Michael Redd is one of a few players who just don't have it anymore.
With contracts finalizing soon, a lot of NBA teams are scrambling to make last-second roster changes.
And though there are many talented free agents still available for the picking, there are also a few players on whom teams shouldn't bother wasting money.
Whether it's a washed-up former star, a talented player who never quite made it, or a generally solid contributor who doesn't seem to know what he wants, these big-name players should all be passed on by teams looking to shore up their roster.
Whether that actually happens...we'll just have to see.
All stats current as of 1/8/2013
Derek Fisher's stint with the Mavericks was a brief one.
Derek Fisher can still play basketball.
He proved that he can still shoot during his brief stint with the Dallas Mavericks this year (connecting on over 43 percent of his threes), and he delivered more than a few timely buckets with the Oklahoma City Thunder during last year’s playoffs.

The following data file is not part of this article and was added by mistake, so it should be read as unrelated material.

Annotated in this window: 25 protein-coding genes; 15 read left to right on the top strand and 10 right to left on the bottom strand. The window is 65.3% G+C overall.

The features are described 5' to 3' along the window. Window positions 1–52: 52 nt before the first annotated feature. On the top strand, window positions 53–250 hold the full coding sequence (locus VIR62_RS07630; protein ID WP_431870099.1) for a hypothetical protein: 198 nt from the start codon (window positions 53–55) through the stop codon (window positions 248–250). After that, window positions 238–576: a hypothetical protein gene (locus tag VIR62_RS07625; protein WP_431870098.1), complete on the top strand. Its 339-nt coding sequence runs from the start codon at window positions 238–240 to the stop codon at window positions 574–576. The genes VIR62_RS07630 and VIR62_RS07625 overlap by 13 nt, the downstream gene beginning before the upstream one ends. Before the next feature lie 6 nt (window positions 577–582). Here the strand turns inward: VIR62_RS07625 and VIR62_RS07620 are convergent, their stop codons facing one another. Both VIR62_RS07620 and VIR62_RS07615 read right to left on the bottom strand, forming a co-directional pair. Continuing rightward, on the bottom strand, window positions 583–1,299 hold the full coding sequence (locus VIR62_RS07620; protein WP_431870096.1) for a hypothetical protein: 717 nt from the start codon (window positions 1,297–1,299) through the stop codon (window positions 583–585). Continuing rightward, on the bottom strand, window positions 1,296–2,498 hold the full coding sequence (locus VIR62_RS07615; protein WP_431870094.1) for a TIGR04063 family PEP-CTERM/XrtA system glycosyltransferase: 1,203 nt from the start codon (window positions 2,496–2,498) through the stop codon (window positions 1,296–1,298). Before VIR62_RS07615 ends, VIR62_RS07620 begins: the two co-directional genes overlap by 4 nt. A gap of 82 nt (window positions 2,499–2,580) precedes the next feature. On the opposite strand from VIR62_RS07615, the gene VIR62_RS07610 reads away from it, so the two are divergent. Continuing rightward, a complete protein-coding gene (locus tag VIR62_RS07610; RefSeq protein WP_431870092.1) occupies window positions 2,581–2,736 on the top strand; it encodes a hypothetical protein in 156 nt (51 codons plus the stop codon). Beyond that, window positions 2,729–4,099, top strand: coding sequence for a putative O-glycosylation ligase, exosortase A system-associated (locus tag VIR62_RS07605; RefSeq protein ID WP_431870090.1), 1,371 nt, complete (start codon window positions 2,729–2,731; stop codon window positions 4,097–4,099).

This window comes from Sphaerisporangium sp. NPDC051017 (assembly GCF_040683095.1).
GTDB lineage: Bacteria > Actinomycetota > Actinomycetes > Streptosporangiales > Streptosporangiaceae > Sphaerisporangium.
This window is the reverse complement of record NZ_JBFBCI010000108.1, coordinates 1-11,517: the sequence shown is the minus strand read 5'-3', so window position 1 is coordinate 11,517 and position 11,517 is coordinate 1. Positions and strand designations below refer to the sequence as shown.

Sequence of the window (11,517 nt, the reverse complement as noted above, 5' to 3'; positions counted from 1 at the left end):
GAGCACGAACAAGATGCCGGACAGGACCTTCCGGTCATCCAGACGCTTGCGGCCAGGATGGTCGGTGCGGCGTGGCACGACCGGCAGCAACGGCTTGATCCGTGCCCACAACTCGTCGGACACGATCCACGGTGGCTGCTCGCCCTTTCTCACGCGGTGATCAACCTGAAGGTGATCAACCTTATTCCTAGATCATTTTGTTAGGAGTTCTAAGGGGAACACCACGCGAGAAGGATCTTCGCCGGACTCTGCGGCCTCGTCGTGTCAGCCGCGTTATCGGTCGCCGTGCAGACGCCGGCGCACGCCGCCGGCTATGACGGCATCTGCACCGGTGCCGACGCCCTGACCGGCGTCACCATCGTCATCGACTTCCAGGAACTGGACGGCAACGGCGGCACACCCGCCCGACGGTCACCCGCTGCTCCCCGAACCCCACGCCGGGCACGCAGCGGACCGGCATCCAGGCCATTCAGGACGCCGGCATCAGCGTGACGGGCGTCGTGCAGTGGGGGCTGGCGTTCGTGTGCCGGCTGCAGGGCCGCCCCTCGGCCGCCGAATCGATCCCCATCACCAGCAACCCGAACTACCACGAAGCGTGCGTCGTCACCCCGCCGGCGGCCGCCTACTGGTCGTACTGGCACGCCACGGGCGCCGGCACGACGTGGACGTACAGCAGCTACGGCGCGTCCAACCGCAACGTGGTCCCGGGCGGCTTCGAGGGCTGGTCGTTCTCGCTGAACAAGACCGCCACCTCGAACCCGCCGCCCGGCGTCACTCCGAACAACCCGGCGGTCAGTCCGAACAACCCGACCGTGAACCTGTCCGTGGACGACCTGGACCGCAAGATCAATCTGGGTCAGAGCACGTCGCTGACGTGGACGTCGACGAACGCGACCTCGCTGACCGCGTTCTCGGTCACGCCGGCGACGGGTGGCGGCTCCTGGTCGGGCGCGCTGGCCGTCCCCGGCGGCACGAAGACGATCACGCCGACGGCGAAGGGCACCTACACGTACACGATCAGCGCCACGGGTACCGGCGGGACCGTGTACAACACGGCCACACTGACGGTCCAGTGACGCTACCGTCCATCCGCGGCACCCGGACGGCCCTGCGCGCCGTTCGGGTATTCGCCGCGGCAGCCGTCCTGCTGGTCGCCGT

Playing huge minutes obviously wouldn’t be ideal—he’s still a horrible defender—but he could absolutely be a solid backup.
The problem with Fisher is that it’s too hard to tell what he wants at this point. He requested to be waived by the Mavs so that he could spend more time with his family in Los Angeles, and it’s been said that he’s seriously contemplating retirement.
Let’s pretend that Fisher decides he’s up for playing and decides to sign somewhere. What’s to say that he won’t again decide that it’s too hard to be away from his family?
Or if he gets signed by a team like the Los Angeles Lakers, what are the chances that he later realizes that he would rather have retired after all?
After his first practice in a Mavs uniform, Fisher said (according to NBA.com’s Jeff Caplan):
I told the guys today, “This is not a pit stop. This is not kind of the final whatever before I decide to retire soon. I’m here to give everything I have to help this team right now and continue to build as we go through this season.”